Creating an identity for an entertainment client is a never-ending
cycle of renewal. As the artist constantly reinvents him- or her-
self, creates new work, or even performs in a different venue,
design must keep pace. For a contemporary music client whose
“logo” is essentially the sound it records, there can no longer be
such a thing as a single visual mark that can carry the full weight
of the performance. Today’s brutal marketing environment
requires a more fluid visual identity.
Ames’s relationship with the band Phish dates back to 1996,
when the Seattle-based design office created T-shirts for a U.S.
tour. Since then, the two-person firm has worked with the band on
a number of projects, and each has been very different. Ames also
creates graphics for Pearl Jam, MTV, House of Blues, MOE, Sting,
John Mayer, and Nancy Wilson, to name a few artists and groups.
Phish actually has a real logo—an uninspiringly literal aquarium-
variety fish built from the letters in the band’s name. But Ames
and the other design companies with whom Phish works are not
required to honor or use it in any way.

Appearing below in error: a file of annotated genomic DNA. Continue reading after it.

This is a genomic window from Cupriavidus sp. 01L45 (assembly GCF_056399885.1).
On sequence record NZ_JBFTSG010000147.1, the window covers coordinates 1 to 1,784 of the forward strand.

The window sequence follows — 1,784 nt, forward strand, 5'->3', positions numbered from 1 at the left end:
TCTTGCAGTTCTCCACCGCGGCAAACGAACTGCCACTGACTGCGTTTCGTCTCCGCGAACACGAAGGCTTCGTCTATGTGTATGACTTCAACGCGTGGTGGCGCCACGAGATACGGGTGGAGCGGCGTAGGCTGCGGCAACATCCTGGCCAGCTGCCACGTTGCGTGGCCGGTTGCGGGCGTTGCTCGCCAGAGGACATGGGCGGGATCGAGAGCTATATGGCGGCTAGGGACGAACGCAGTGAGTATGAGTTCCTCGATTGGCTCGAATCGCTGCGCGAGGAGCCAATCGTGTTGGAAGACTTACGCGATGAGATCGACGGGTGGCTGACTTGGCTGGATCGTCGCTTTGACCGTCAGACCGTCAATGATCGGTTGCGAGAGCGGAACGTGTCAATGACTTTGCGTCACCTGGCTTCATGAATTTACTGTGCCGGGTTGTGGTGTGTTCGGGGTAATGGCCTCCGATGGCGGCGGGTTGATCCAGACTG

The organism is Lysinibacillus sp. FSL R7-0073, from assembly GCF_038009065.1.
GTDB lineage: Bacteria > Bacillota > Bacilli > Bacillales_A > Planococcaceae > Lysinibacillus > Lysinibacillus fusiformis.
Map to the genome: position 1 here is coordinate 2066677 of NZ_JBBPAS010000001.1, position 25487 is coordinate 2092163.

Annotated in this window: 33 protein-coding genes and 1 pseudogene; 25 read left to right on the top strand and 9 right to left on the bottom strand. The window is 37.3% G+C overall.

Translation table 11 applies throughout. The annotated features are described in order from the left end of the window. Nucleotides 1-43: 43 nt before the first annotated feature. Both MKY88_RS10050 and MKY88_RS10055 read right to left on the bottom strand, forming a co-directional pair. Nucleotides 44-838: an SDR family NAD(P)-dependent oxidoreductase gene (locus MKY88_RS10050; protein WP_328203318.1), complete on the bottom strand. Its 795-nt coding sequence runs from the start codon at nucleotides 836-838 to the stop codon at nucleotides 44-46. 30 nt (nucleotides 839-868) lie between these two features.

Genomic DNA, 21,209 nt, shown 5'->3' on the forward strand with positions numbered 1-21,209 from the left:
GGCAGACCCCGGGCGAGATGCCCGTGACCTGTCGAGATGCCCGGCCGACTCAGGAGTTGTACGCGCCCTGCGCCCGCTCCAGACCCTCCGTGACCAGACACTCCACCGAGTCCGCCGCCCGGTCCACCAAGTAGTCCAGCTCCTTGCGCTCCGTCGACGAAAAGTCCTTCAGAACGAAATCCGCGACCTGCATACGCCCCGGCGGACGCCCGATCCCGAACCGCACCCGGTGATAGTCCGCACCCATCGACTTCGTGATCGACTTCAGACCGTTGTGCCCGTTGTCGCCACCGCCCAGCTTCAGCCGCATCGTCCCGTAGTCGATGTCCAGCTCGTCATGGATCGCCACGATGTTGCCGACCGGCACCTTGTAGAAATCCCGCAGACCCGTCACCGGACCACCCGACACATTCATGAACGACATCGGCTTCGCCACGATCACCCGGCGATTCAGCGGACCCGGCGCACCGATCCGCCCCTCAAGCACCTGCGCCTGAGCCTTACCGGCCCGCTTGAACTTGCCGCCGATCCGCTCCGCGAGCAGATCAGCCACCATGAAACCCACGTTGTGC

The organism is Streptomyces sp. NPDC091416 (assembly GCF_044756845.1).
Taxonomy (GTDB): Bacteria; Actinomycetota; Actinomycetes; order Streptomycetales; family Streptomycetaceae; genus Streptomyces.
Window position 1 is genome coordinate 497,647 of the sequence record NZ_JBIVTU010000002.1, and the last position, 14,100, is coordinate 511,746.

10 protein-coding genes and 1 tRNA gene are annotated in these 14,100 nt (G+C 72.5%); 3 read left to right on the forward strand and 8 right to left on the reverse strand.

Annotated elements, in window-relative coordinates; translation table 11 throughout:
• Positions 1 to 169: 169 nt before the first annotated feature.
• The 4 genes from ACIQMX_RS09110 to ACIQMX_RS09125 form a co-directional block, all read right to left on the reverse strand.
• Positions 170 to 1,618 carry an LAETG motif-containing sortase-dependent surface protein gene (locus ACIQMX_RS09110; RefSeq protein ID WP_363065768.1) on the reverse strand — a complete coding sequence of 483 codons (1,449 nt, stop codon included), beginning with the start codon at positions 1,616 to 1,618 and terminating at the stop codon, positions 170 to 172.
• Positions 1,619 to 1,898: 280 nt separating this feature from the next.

“Bands constantly reinvent themselves, but without design they
can’t do it. Even though they don’t work with just one logo or look
all the time, they are very concerned with their identity. Bands
make a load of money on posters and T-shirts,” says Ames
designer Coby Schultz. The art and identity that designers create
is essentially the for-sale product. “Each piece we create is com-
pletely unique. Each can stand on its own.”
For a Las Vegas appearance in 2003, Ames focused on the quirky
nature of the place for a poster design. Ames is known for its
strong silkscreen design and production. Schultz took advantage
of the process to create what he calls “large colors on big paper.”
This design shows a washout, complete with high-waisted pants,
white belt and shoes, giant lapels, and bad glasses and hair.
“He’s in his mid-40s and is still driving a Gremlin,” Schultz
explains. “He’s still trying to hit it big.”
The designer’s goal is to tell a compelling story in every design.
He believes that is why Ames’ work appeals to bands: Like a
song, their art has something to say. “There is always a deeper
message, not just a cool-looking something,” he adds. Here, the
message is one of humor. From the arcade colors to the dimen-
sional type to the content of the art, the designer uses the over-
the-top reputation of Las Vegas to put Phish into context for this
Ames, Seattle, Washington
Job no:82185(CTP) Title : RP-Logolounge 2 Client : Pro-vision
175 Size : 228.6(w)279.4(h)mm Co : M6 C0 O/P: CTP
Dept : DTP D/O : 27.08.04 (Job no:000000 D/O : 00.00.01 Co: CM0)
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